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InstantOn with checkpoint/restore in Open Liberty!

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Reece Nana on Sep 29, 2022
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Open Liberty provides an exciting new capability called InstantOn, which provides incredibly fast startup times and can help reduce the overall cloud costs for cloud-native applications.

Since the release, which included the Jakarta EE 10 Core Profile, Open Liberty has continued to beta more and more Jakarta EE 10 features. This beta release introduces various developer experience and performance enhancements available through the following new Jakarta EE 10 features: Servlet 6.0, Mail 2.1, Connectors 2.1 and Persistance 3.1.

The Open Liberty includes the following new beta features (along with all GA features):

InstantOn with checkpoint/restore

Traditionally, starting an application can take several seconds, and sometimes minutes, before the application can service its first request. Longer startup times inhibit an application’s ability to scale to zero when deployed in a cloud environment such as Kubernetes, which in turn can drive up costs.

Liberty’s InstantOn capability is an innovative way to drastically reduce that startup time by using checkpoint/restore. Restoring an application from a checkpoint process can be up to 10 times faster than starting the Liberty application from the beginning.

For more information, see the Liberty InstantOn startup for cloud native Java applications blog post.

Jakarta EE 10 Updates

With the release, Open Liberty adds four more Jakarta EE 10 features: Mail 2.1, Servlet 6.0, Connectors 2.1 and Persistance 3.1. These four features join the Jakarta EE 10 features from previous beta releases, including those that make up the Jakarta EE 10 Core Profile. To review all the previous beta content, take a look at the recent beta blog posts.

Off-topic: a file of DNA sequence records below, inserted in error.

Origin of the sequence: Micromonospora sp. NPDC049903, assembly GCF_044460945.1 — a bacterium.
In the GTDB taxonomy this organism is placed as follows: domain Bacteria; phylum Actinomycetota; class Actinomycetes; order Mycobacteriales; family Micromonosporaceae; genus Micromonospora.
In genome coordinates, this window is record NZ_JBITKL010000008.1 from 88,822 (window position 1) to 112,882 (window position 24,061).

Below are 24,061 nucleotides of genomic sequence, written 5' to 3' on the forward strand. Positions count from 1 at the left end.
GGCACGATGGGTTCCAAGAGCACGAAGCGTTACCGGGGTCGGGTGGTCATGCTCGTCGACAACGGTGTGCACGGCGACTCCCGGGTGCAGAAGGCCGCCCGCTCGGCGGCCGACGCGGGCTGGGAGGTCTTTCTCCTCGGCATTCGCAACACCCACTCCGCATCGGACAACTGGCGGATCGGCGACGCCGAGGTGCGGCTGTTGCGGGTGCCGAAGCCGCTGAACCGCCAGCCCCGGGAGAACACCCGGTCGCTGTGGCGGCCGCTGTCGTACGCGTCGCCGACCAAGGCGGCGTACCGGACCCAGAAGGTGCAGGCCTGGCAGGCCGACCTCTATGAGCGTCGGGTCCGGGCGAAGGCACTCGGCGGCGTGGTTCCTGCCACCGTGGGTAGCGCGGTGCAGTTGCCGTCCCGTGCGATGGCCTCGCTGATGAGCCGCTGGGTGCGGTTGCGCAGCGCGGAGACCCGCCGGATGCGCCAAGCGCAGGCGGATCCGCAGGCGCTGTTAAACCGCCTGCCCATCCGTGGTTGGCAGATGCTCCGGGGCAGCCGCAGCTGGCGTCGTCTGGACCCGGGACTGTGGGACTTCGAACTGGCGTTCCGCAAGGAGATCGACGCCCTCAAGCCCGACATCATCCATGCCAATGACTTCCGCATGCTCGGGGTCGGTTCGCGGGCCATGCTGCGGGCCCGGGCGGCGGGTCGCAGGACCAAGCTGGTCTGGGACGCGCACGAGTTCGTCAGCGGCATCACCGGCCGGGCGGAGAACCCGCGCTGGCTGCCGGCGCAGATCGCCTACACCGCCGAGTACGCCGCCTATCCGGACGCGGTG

Set any cookie attribute (Jakarta Servlet 6.0)

The Open Liberty Jakarta Servlet 6.0 (servlet-6.0) feature is an implementation of the Jakarta EE 10 Servlet 6.0 specification. It includes a number of new features, specification clarifications, and deprecation features.

Before Jakarta Servlet 6.0, only a few specific methods could be set for an application’s cookie attributes. This meant that an application could not easily set a new attribute, such as the recent browser security SameSite attribute.

One of the new features in Jakarta Servlet 6.0 is the ability to set any attribute using a cookie’s setAttribute method. In addition, Jakarta Servlet 6.0 also introduces some new request APIs to aid the application’s debugging. Application developers can track or refer to a request using the ServletRequest() getRequestId() method or obtain details of the network connection that is being used by the request by calling ServletRequest() getServletConnection() method.

You can enable the feature by adding servlet-6.0 to your server.xml:


For more information, refer to the Jakarta Servlet 6.0 Specification and Javadocs.

Simpler Jakarta Mail code compilation (Jakarta Mail 2.1)

Jakarta Mail 2.1 support allows your Jakarta EE 10 applications to send, read, and edit E-Mail from mail servers via the Jakarta Mail APIs.